Greek musical instruments

Instruments in all music can be divided into three categories[14], based on how sound is produced: string, wind, and percussion . (For purposes of this description, we exclude electronic instruments. For alternate systems of classification, see Musical instruments and Hornbostel-Sachs.) Within this system, strings may be struck (ex: piano), bowed (violin) or plucked (guitar). Wind instruments may be single mechanical reed (clarinet) or double mechanical reed (oboe); also, wind instruments may be lip reed (trumpet), air reed (flute), vocal-cord reed (voice) and tuned, free reed (accordion). Percussion instruments may produce either a definite pitch (bell) or an indefinite pitch (bass drum). The following were among the instruments used in the music of ancient Greece: A musical instrument is a device that has been constructed or modified with the purpose of making music. ... Hornbostel-Sachs (or Sachs-Hornbostel) is a system of musical instrument classification devised by Erich Moritz von Hornbostel and Curt Sachs, and first published in the Zeitschrift für Musik in 1914. ...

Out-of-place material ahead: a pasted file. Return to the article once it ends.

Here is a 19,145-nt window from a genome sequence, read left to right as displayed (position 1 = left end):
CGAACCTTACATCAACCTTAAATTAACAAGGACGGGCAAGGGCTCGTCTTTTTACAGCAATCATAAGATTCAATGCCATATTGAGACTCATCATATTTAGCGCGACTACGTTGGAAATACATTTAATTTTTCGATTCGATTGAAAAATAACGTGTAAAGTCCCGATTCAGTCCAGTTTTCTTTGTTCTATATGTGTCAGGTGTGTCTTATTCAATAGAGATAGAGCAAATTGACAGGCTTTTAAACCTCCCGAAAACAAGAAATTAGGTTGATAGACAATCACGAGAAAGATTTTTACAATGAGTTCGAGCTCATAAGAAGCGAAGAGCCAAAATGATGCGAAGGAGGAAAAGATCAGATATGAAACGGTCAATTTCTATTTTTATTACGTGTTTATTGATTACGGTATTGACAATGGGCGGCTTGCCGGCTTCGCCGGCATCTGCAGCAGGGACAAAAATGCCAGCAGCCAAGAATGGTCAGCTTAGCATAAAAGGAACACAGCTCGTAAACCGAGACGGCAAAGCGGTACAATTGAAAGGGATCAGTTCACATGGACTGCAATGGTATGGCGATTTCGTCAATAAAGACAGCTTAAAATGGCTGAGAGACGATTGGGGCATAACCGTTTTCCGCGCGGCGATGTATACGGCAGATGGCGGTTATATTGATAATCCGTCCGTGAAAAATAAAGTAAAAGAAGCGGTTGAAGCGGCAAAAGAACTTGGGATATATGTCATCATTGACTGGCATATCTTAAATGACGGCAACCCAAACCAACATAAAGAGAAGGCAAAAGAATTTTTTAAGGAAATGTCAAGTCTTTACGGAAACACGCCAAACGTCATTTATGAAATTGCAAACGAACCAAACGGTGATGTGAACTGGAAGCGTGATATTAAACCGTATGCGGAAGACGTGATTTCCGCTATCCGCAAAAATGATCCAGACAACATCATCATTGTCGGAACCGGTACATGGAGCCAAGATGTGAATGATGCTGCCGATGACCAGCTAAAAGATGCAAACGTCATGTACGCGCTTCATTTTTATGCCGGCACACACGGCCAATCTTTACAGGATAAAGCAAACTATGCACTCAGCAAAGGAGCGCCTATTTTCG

• the lyre: a strummed and occasionally plucked string instrument, essentially a hand-held zither built on a tortoise-shell frame, generally with seven or more strings tuned to the notes of one of the modes. The lyre was used to accompany others or even oneself for recitation and song.
A later Roman representation of a woman playing the kithara.
A later Roman representation of a woman playing the kithara.
  • the kithara, also a strummed string instrument, more complicated than the lyre. It had a box-type frame with strings stretched from the cross-bar at the top to the sounding box at the bottom; it was held upright and played with a plectrum. The strings were tunable by adjusting wooden wedges along the cross-bar.